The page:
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Ex Tuareg rebel leader turned minister released from jail

Rhissa Ag Boula, a former Tuareg rebel leader who served as a minister in the Niger government for eight years, has been released from jail, a senior Niger official said this week. The official, who asked not to be identified, confirmed press reports when reached by phone that the former tourism minister, who was jailed a year ago in connection with a murder probe, had been freed early this month. He denied the release was linked to the freeing a month earlier of four soldiers kidnapped by Ag Boula’s brother, Mohamed Ag Boula. The soldiers were flown home to Niamey in early February after Libya obtained their release. Mohamed Ag Boula, claiming to speak on behalf of a Tuareg rebel group, had said he would not release the men unless his brother was freed. The soldiers were captured in an ambush on 1 October in the Air mountain range 1,000 km northeast of the capital. Mohamed Ag Boula claimed the kidnapping on behalf of the now-dissolved Air and Azaouak Liberation Front (FLAA). Rhissa Ag Boula headed the FLAA until a 1995 peace deal that brought a four-year Tuareg rebellion in northern Niger to an end. He won a senior position in government as part of the deal but resigned as tourism minister in February last year and was arrested shortly afterwards in connection with the murder of an official of Niger's ruling party in the Tuareg stronghold of Agadez, 800 km northeast of Niamey. In an interview in October with Radio France Internationale, his brother Mohamed said he was personally responsible for the kidnapping of the four soldiers. He also said he was leading a 200-strong group fighting to defend the rights of the Tuareg, Toubou and Semori nomadic populations of northern Niger. “We are defending our rights in Niger. The current government has not implemented the 1995 accords. Besides, we are demanding the liberation of all members of the ex-rebellion currently in detention,” Mohamed Ag Boula said. Niger's interior minister said the assailants were the same people who had launched several attacks on vehicles travelling along the main trans-Sahara highway in northern Niger during the preceding months. The attacks followed reports that former Tuareg rebel fighters, integrated into the national army under the 1995 peace deal, had deserted following Rhissa Ag Boula's arrest. They were alleged to be regrouping in the Air Mountains to resume hostilities. The authorities in Niger strongly denied both the allegations of mass desertion and the renaissance of a rebellion. They insisted on calling the gunmen bandits, not rebels. Even after the Tuareg rebellion formally ended in 1995, banditry remained a serious problem in northern Niger until 2000, forcing traffic on the trans-Sahara highway to travel in convoys protected by heavily-armed soldiers.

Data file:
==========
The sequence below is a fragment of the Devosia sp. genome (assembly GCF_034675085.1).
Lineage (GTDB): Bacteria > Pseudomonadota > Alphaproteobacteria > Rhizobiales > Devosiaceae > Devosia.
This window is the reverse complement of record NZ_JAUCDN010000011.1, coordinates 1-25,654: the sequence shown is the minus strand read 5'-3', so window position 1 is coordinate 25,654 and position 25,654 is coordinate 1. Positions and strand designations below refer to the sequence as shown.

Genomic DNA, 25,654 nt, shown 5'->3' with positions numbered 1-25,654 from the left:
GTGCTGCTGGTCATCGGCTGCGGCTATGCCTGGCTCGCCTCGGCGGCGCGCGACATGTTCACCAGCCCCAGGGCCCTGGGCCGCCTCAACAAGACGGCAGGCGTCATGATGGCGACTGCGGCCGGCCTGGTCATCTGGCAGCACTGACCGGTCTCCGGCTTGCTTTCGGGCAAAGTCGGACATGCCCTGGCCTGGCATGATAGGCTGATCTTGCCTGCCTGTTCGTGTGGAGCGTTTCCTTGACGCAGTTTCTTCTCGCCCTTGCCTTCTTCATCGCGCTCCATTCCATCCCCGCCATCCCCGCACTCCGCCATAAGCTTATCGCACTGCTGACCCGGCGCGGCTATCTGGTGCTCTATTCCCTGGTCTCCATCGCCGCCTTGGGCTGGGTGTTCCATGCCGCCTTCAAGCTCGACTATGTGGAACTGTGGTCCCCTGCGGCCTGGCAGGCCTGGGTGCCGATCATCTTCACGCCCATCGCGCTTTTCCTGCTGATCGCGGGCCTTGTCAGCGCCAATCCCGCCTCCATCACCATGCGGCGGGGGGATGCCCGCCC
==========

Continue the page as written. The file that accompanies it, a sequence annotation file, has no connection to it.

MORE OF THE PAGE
This article was produced by IRIN News while it was part of the United Nations Office for the Coordination of Humanitarian Affairs. Please send queries on copyright or liability to the UN. For more information: https://shop.un.org/rights-permissions

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